This provision was in the original Bill as laid before Parliament, rather than a late amendment, and the explanatory notes to the original Bill say only this:

110.New subsection 12(2A) enables the court to give parental responsibility to a person who is not a child’s parent or guardian, in cases where a child arrangements order provides for the child concerned to spend time with or otherwise have contact (but not live) with that person. As for subsection 12(2), parental responsibility is limited to the duration of the relevant provision.

111.As a result of new subsection 12(2A) and new subsection 10(5)(d) the entitlement to apply for a child arrangements order will be extended. New paragraph (d) of section 10(5) of the Children Act 1989 (see paragraph 5(3)(c) of Schedule 2) would provide that a person who has parental responsibility by virtue of provision under new section 12(2A) is entitled to apply for a child arrangements order. The Government considers that the extension of entitlement that would be effected by new section 10(5)(d) is narrow because there are likely to be only a few cases in which the court considers it appropriate to give parental responsibility to a person with whom a child spends time or otherwise has contact but does not live.

Not massively illuminating I think you’ll agree. But it does flag one aspect of the significance of this – those with the benefit of such PR represent a new class of people who are entitled as of right to apply for a s8 order.

And if you note the wording – this does not just grant PR for those who are having face to face contact (sorry “spending time with”). It also gives a power to grant pr to those who are “otherwise having contact”.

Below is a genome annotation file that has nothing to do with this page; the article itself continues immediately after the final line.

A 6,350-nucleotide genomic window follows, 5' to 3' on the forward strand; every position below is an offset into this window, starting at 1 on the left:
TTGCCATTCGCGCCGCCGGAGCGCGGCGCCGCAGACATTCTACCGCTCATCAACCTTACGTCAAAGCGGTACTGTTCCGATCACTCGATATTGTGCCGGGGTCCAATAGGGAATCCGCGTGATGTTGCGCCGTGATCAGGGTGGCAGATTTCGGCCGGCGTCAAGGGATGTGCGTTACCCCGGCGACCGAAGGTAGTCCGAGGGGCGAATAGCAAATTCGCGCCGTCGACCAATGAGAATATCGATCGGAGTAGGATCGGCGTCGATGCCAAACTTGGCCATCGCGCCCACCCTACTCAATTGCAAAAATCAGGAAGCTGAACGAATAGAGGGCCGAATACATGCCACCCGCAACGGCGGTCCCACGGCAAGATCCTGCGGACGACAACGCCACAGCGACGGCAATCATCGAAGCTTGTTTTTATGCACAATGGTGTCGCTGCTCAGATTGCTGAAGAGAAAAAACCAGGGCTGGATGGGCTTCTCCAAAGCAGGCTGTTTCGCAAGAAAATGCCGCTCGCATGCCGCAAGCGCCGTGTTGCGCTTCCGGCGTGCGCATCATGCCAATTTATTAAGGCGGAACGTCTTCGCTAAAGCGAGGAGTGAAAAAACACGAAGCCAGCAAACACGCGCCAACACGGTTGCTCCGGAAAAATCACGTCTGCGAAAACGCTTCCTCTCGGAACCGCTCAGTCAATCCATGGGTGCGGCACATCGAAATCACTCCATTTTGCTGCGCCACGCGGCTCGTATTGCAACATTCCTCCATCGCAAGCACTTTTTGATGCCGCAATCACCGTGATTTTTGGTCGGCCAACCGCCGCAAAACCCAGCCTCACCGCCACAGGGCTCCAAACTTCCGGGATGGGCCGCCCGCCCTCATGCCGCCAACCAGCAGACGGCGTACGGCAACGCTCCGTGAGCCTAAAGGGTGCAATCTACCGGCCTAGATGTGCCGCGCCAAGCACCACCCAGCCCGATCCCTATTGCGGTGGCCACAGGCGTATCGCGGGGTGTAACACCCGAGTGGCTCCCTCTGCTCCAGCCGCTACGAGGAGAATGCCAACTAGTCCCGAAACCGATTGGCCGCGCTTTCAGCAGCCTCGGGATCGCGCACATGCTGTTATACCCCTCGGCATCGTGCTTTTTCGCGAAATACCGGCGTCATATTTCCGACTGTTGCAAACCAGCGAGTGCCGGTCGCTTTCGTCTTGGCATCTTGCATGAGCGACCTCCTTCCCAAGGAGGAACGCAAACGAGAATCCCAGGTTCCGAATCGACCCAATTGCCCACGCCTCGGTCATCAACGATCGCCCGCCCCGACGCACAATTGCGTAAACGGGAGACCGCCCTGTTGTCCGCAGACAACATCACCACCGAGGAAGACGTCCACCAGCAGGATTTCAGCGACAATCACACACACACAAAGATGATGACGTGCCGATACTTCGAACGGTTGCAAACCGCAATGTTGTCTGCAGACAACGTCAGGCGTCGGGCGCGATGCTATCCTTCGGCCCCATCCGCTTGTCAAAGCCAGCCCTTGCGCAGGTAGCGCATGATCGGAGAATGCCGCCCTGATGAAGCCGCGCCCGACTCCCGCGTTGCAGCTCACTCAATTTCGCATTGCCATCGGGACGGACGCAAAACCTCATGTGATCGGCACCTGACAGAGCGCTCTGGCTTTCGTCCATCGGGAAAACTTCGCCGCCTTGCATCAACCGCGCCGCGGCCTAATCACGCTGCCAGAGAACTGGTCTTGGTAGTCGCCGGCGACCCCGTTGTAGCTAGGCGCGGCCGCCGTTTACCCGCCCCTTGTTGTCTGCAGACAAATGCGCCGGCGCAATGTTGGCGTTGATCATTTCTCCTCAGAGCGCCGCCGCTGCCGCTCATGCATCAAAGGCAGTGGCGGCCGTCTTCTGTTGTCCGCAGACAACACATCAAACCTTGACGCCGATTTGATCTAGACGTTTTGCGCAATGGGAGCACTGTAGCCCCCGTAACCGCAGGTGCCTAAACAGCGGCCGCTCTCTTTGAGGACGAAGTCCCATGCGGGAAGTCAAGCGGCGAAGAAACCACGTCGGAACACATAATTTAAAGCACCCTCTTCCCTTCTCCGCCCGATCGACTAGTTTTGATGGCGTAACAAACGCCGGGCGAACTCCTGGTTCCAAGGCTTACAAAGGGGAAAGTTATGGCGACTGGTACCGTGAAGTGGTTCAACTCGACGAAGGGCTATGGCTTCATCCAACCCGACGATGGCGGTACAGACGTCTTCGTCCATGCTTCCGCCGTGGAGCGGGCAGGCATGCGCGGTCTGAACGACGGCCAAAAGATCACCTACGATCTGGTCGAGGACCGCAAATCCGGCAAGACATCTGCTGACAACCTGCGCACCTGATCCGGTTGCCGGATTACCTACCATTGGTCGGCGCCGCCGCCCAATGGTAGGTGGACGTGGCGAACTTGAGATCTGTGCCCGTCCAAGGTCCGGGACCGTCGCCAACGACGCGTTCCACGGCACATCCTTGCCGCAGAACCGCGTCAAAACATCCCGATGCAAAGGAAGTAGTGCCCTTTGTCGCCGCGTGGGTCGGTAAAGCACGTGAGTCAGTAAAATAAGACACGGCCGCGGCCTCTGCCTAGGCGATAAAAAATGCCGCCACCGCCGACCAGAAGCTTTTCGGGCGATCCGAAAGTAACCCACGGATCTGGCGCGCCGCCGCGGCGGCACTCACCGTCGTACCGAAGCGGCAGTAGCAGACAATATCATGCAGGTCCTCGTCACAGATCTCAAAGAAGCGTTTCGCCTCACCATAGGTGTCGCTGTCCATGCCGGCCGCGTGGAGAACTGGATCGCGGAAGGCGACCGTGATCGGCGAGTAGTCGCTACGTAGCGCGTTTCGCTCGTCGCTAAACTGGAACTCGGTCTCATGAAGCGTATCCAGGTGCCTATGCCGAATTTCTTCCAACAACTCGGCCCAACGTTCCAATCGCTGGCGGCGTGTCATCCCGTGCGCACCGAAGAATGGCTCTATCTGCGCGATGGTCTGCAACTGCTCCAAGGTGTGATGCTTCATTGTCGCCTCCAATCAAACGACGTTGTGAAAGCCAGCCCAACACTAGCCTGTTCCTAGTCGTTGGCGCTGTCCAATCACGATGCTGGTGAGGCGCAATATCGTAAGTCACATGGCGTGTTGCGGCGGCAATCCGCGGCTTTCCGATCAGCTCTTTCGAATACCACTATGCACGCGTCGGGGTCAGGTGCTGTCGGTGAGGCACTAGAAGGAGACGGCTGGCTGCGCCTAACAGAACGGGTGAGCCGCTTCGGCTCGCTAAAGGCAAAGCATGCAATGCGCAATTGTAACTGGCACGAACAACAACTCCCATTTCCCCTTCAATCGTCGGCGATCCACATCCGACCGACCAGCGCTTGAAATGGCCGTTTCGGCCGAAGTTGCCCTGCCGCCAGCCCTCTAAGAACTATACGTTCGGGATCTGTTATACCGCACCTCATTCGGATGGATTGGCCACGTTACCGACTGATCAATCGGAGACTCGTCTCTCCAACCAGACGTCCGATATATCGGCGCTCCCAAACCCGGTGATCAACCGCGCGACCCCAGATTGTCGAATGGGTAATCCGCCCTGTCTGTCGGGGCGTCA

Thinking back to the period before the Bill was launched there was much fuss, post-Norgrove report, about removing the requirement for grandparents to seek leave before applying for contact. Norgrove flip-flopped. The Bill was silent. Except I now wonder if this was a little squeak in their direction. Of course a grandparent would still need leave to get to the point where they no longer needed leave (if you get me), but it would prevent the need for repeated leave applications. Not of course that we are supposed to be in an era of repeated s8 applications, but this may well be one side effect of the fix ’em up and discharge ’em A&E approach to private law that we are now enjoined to adopt.

So, I confess I’m not entirely sure what the drafters were getting at, and there appears to have been no debate about this provision in Parliament (based on my trawl of Hansard), which reminds me that frankly, Parliament had bigger fish to fry.

Leaving aside Parliament’s intentions, it could apply to a number of scenarios – to grannies struggling to have contact with their grandchildren in the care of their former son or daughter in law, to parents who for one reason or another fall through the cracks between the assisted conception and other legislation and are not treated legally as parents…for respite carers I suppose (e.g. Aunties who have the children stay with them in Scotland for the six week summer hols or family members who step in cyclically when a sole primary carer’s mental or physical health declines).

What is most interesting is how the court will apply or draw upon previous case law, which hitherto relates mainly to fathers. In some cases there will be an easy analogy to be drawn, but in most cases falling within this system the waters are untested as far as any test for the exercise of this discretion is concerned. Will it be commitment, motivation and bond? If that is enough for a non-parent frankly any old joe blogs could secure PR.

I am very interested to see how this pans out – it may just lie dormant for a while before any case arises or it may wither and not be used at all. But it could produce some interesting case law, and some challenges for judges dealing with not one but possibly three litigants in person and a bit of novel law.